The key issue in considering the “wrongful conduct” that would constitute grounds for dissociation is that the offending member or manager had some control over the interests or welfare of others. Members in a manager-managed limited liability company, like shareholders in a corporation, have now inherent right to participate in the decisions or day-to-day activities of the business. It is only when management is vested in the owners, whether managers or shareholders, that they are required to look after the interests of others. In other words, when a member (or member acting as a manger) has a fiduciary duty to the company or the other members, his wrongful conduct may be grounds for dismissal.
The reason for this is that the modern presumption for a limited liability company is that if the company has managers who have responsibility for the business decisions, then the members as members have a legal right not to trouble themselves with the interests of the other owners. A limited liability company is, after all, a creature of contract and we do not presume that the parties to a contract owe each other any duty other than to fulfill their obligations under the contract according to the letter of the agreement.
Breach of Contract as Grounds for Dissociation
A limited liability company is, as we often write, a creature of contract. One of the fundamental principles underlying the law of LLCs is that the members of a limited liability company should be free to order their own affairs as they see fit, and that whatever agreement they may reach should be put into writing. That being the case, it should not be too surprising that a past or present breach of the agreement of the parties may well be grounds to expel the offending member.
In many jurisdictions, the agreement has been defined by the written agreement that the parties themselves have executed. In New Jersey, for example, there was good authority that a claimed oral agreement between the parties was of no effect; only written agreements mattered. That model went out the window with the RULLCA’s acceptance of any agreement or course of conduct as binding the parties.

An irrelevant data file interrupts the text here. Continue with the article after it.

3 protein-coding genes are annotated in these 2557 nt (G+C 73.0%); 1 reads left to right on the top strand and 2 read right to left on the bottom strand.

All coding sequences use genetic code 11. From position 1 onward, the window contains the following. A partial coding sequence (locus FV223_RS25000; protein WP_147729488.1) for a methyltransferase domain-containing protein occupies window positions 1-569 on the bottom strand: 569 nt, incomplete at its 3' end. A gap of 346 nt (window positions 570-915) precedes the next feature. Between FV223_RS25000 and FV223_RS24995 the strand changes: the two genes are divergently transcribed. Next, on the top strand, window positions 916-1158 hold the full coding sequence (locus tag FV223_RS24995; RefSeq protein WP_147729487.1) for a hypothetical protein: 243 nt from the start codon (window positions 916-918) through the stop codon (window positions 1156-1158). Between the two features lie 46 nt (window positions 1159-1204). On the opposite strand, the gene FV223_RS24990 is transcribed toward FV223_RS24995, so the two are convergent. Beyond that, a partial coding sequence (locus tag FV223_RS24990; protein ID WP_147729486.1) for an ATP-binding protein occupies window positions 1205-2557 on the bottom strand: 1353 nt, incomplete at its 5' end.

We have litigated persistent breach cases that involved a failure to repay loans, not honoring capital requirements and not honoring commitments to segregate responsibilities among the members. Here again, a court will look at the materiality threshold and the effect on the other members.
Not Reasonably Practicable
The final statutory grounds for expulsion is what is arguably a catch-all provision, but which in fact seems to encompass much of the messy, human behavior that can bring an end to a working relationship among the co-owners of a business. The RULLCA, for example, provides that past or present conduct that makes it not “reasonably practicable” for the LLC to continue with that person as a member is grounds for involuntary dissociation.
Courts have been relatively uniform in holding that the “not reasonably practicable to stay in business together any longer” criteria does not require culpable conduct. Deadlock for example, may be the result of two competent, well-meaning owners who are at loggerheads over some issue. We have seen it when one side refuses to participate in a capital call, or to honor an agreement, or to participate in management.
But what is not reasonably practicable? Does it mean that the parties don’t speak anymore, that they no longer rule by consensus? Does it apply, for example, to a refusal to accept – or share – management authority? Or does it require more?
Not Reasonably Practicable is a Structural Impediment